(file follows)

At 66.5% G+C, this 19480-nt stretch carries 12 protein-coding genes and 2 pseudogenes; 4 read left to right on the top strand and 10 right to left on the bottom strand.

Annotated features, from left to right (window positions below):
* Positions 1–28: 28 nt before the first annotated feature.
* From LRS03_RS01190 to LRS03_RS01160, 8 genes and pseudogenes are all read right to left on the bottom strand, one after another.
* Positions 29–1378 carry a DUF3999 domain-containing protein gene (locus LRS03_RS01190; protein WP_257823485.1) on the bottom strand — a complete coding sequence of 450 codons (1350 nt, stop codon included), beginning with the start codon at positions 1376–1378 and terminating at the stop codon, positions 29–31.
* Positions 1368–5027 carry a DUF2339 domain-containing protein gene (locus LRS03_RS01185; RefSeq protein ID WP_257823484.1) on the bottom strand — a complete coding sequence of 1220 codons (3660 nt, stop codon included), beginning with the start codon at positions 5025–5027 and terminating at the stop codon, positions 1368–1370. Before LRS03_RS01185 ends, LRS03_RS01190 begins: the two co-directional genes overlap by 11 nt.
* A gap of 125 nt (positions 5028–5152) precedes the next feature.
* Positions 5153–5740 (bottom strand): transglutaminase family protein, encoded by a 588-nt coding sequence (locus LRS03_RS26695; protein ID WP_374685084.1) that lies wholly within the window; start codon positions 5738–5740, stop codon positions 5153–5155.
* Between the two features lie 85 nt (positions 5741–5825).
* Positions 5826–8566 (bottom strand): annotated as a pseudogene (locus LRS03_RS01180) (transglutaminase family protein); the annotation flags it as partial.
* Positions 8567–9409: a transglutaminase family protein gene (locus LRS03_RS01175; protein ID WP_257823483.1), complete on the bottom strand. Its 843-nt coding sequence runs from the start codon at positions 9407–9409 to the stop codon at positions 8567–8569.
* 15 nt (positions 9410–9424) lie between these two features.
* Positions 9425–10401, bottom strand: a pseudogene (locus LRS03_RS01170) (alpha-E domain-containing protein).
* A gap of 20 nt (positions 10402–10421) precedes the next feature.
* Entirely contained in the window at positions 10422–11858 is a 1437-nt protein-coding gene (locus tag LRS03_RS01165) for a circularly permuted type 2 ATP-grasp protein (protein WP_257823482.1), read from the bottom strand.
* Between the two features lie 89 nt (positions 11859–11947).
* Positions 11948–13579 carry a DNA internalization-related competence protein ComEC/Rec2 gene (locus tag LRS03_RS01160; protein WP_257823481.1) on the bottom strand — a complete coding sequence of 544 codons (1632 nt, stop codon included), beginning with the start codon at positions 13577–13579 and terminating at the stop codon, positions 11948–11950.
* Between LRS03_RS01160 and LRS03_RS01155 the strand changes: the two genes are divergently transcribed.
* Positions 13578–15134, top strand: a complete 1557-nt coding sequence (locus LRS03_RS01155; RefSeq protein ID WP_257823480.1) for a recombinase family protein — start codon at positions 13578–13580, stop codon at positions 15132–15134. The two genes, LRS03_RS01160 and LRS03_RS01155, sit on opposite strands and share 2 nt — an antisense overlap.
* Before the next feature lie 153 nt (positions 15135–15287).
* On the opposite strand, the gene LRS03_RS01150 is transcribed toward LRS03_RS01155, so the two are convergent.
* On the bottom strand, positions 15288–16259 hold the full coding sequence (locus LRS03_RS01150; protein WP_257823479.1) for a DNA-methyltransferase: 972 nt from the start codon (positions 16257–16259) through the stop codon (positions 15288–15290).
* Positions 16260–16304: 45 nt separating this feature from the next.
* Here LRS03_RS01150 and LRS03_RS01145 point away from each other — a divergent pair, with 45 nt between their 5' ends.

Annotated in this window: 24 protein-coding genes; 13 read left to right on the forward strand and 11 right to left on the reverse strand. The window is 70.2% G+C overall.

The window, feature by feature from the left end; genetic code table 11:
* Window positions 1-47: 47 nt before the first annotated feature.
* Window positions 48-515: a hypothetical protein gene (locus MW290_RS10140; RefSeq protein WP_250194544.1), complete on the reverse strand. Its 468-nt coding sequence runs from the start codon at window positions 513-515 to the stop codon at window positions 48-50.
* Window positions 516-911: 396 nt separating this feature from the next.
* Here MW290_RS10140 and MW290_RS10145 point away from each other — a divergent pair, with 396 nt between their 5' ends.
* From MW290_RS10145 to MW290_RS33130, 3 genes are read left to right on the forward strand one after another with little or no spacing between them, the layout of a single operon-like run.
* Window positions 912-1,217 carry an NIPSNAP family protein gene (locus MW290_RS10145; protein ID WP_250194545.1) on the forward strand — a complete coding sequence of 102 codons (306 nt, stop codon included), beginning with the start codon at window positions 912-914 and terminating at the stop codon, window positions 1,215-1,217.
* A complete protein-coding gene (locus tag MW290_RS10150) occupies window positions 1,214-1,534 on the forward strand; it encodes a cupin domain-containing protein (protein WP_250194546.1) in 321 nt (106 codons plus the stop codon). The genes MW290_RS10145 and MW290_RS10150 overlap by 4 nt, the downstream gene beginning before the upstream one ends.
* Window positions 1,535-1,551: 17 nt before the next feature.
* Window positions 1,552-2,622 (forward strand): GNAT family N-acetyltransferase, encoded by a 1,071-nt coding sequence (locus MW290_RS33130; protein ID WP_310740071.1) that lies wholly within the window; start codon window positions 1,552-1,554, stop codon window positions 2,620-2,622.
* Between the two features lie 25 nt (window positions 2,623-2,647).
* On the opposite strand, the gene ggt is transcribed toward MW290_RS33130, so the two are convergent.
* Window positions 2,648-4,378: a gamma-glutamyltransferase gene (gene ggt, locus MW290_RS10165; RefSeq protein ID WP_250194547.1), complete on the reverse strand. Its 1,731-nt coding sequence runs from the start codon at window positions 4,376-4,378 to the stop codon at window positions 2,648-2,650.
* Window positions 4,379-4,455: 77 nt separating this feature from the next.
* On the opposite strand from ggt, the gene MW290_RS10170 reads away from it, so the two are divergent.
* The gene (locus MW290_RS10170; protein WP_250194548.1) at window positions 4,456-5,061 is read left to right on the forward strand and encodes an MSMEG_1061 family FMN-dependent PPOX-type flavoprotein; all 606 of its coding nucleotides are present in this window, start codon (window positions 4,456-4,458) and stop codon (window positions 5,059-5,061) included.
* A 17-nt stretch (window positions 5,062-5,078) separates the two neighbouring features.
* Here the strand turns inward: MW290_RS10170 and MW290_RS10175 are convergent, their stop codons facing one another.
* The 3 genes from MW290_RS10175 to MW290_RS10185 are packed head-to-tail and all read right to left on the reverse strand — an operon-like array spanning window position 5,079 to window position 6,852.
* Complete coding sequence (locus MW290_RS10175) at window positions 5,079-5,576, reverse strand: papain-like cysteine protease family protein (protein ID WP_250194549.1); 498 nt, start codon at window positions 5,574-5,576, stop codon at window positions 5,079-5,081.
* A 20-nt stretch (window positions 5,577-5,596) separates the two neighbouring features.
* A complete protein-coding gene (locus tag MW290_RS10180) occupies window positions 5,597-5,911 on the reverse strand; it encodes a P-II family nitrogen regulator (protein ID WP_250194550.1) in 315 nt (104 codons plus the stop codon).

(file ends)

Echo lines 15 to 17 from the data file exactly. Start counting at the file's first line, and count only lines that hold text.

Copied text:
* Entirely contained in the window at positions 10422–11858 is a 1437-nt protein-coding gene (locus tag LRS03_RS01165) for a circularly permuted type 2 ATP-grasp protein (protein WP_257823482.1), read from the bottom strand.
* Between the two features lie 89 nt (positions 11859–11947).
* Positions 11948–13579 carry a DNA internalization-related competence protein ComEC/Rec2 gene (locus tag LRS03_RS01160; protein WP_257823481.1) on the bottom strand — a complete coding sequence of 544 codons (1632 nt, stop codon included), beginning with the start codon at positions 13577–13579 and terminating at the stop codon, positions 11948–11950.